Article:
A pair from Sanford Research has received separate grants from the National Institutes of Health (NIH) totaling more than $2.6 million for studies involving genomic proteins and a cancer-killing drug.
Kyle J. Roux, PhD, earned a five-year, $1.52 million award from the NIH’s National Institute of General Medical Sciences (NIGMS) for his project titled “Developing methods for proximity-dependent protein labeling.”
Keith Miskimins, PhD, and his study, “Molecular mechanisms by which the diabetic drug metformin kills cancer cells,” will receive more than $1.18 million over four years from the NIH’s National Cancer Institute (NCI).
Last year, Dr. Roux unveiled a new way to identify the proximity and interactions between proteins in living cells called BioID. The system provides insight into the underlying mechanisms of disease. His grant will allow him to further develop BioID and advance the rate at which scientists characterize proteins and their interactions, which helps in the design of therapies for human disease.
“With the human genome sequenced, we have now shifted our attention toward the challenging task of characterizing the protein products of that genome,” said Dr. Roux. “The results of this study will provide the research community with the fundamental knowledge of the capabilities of BioID.”
Dr. Miskimins’ study will explore the molecular and cellular mechanisms by which metformin, a drug used to treat type 2 diabetes, kills cancer cells. In cultured cells and animal models, metformin has been found to kill cancer cells and slow tumor growth, but the drug behaves differently when other compounds are present or nutrient availability changes.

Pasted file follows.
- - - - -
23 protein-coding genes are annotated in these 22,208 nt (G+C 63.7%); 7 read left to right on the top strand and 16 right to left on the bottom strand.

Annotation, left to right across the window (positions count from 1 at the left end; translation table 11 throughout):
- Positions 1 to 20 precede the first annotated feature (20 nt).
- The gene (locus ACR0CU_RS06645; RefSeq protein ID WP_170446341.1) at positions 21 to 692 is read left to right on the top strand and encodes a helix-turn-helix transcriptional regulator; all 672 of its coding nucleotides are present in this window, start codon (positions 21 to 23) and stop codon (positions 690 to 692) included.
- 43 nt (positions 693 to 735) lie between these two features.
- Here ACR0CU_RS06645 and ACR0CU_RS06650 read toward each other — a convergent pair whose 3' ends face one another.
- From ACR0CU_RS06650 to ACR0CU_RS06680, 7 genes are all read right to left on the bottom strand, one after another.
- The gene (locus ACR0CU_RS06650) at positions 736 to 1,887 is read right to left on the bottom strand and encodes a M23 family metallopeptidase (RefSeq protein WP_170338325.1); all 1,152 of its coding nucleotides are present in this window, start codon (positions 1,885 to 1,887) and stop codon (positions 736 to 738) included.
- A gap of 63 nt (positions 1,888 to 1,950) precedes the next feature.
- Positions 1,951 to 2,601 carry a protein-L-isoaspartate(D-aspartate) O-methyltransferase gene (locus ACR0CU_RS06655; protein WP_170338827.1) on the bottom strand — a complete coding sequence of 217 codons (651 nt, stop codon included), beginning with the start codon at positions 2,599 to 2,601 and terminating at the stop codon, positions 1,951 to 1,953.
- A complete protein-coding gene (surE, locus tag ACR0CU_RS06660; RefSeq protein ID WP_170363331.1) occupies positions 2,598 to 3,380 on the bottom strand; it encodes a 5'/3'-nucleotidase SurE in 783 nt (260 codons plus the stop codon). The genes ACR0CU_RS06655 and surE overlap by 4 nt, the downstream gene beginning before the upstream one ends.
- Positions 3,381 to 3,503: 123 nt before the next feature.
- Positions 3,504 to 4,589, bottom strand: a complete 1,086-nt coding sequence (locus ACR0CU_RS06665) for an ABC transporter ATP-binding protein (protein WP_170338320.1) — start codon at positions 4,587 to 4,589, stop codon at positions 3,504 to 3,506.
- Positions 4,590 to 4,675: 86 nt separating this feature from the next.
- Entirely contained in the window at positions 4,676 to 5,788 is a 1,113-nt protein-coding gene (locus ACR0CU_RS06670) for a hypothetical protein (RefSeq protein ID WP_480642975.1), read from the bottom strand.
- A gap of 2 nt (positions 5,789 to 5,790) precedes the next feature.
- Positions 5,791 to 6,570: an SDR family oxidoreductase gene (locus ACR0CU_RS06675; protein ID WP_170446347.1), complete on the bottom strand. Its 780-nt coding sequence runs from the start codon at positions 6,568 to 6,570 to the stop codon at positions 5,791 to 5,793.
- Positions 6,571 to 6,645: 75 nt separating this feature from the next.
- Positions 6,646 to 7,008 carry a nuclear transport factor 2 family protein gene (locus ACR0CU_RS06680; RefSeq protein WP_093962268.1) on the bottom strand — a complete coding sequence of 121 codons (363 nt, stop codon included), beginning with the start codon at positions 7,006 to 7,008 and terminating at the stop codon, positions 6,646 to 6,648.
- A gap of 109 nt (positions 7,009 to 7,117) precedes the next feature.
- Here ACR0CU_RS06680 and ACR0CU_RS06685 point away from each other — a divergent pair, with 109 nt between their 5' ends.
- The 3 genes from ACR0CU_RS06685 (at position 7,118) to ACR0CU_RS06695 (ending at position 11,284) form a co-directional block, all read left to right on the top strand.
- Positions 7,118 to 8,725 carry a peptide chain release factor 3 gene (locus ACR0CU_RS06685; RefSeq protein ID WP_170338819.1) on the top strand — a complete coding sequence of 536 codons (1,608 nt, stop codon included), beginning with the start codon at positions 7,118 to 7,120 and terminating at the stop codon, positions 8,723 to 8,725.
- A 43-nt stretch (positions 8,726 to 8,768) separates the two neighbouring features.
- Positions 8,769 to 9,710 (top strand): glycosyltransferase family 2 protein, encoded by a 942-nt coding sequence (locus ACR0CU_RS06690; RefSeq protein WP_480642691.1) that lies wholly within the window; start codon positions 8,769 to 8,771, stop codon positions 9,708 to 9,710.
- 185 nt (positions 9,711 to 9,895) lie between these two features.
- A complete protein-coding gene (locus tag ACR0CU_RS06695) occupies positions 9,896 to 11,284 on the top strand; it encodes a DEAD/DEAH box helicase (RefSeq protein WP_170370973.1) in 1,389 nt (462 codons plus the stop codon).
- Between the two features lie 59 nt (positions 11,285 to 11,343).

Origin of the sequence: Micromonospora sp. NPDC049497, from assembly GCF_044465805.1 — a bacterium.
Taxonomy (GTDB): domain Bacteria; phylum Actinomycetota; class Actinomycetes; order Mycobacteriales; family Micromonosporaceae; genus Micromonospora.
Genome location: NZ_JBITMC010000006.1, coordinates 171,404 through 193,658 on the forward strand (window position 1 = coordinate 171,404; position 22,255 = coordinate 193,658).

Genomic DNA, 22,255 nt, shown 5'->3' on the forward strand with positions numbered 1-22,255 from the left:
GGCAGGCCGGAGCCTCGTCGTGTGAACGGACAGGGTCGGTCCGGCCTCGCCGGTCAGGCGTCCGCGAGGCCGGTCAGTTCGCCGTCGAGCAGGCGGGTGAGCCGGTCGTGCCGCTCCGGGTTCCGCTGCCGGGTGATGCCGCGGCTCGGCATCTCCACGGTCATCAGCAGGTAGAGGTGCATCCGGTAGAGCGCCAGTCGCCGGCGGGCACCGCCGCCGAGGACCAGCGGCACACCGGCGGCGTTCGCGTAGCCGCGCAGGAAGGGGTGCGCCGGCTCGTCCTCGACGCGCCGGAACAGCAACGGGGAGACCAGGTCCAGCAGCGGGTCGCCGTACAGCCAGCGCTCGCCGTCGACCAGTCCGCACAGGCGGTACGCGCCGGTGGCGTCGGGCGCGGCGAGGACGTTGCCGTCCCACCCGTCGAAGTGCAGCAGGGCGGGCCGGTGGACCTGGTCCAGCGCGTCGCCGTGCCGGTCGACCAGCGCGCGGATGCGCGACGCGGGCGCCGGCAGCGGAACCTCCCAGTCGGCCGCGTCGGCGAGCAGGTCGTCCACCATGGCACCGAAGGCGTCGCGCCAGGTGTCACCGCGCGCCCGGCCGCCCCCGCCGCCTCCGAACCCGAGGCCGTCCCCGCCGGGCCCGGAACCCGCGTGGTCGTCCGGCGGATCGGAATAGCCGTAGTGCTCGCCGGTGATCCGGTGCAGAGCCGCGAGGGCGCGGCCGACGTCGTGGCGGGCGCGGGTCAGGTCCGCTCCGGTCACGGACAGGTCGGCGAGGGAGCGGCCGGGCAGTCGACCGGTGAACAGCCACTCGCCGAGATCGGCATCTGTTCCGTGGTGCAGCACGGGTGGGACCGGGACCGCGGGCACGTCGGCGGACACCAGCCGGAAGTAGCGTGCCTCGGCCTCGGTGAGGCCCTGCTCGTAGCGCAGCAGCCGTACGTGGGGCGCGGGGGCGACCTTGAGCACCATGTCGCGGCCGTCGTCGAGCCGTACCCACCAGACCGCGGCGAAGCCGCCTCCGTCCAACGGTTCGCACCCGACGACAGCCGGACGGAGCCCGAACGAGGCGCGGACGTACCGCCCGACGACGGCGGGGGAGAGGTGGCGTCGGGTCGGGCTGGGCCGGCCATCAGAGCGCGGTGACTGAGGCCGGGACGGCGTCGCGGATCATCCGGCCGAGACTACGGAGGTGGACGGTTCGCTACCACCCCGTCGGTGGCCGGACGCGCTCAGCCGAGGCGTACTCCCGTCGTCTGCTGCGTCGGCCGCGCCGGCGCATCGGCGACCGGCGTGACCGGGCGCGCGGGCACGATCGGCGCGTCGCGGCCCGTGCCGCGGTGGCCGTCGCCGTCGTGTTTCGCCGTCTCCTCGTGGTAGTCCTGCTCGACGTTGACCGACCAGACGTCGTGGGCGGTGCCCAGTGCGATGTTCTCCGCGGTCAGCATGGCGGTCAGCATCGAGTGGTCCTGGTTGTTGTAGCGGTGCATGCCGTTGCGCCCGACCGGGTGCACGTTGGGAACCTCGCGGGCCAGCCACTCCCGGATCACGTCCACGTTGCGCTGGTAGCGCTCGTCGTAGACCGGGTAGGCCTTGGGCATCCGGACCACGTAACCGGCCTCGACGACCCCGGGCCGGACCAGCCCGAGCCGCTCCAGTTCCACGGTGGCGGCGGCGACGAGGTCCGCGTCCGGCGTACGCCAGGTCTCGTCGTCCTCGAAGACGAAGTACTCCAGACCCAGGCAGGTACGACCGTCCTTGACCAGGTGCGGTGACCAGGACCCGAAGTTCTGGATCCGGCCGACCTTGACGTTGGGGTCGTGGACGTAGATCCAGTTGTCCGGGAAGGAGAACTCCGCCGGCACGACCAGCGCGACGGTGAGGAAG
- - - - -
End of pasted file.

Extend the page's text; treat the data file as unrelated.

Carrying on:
“We want to understand how the combinations of other compounds and nutrients affect cancer cells at the molecular level and provide a rationale for how they might be used clinically,” said Dr. Miskimins. “While this study will primarily focus on breast cancer, the results could be applicable to many types of cancer.”
This is the third NIH grant for Sanford Research this summer. In July, Michael Kruer, MD, a Sanford pediatric neurologist and neurogeneticist, was awarded $860,000 in NIH funding to further genetic research on juvenile Parkinson's disease and dystonia.
The NIH, a part of the U.S. Department of Health and Human Services Policy, is the nation’s medical research agency.
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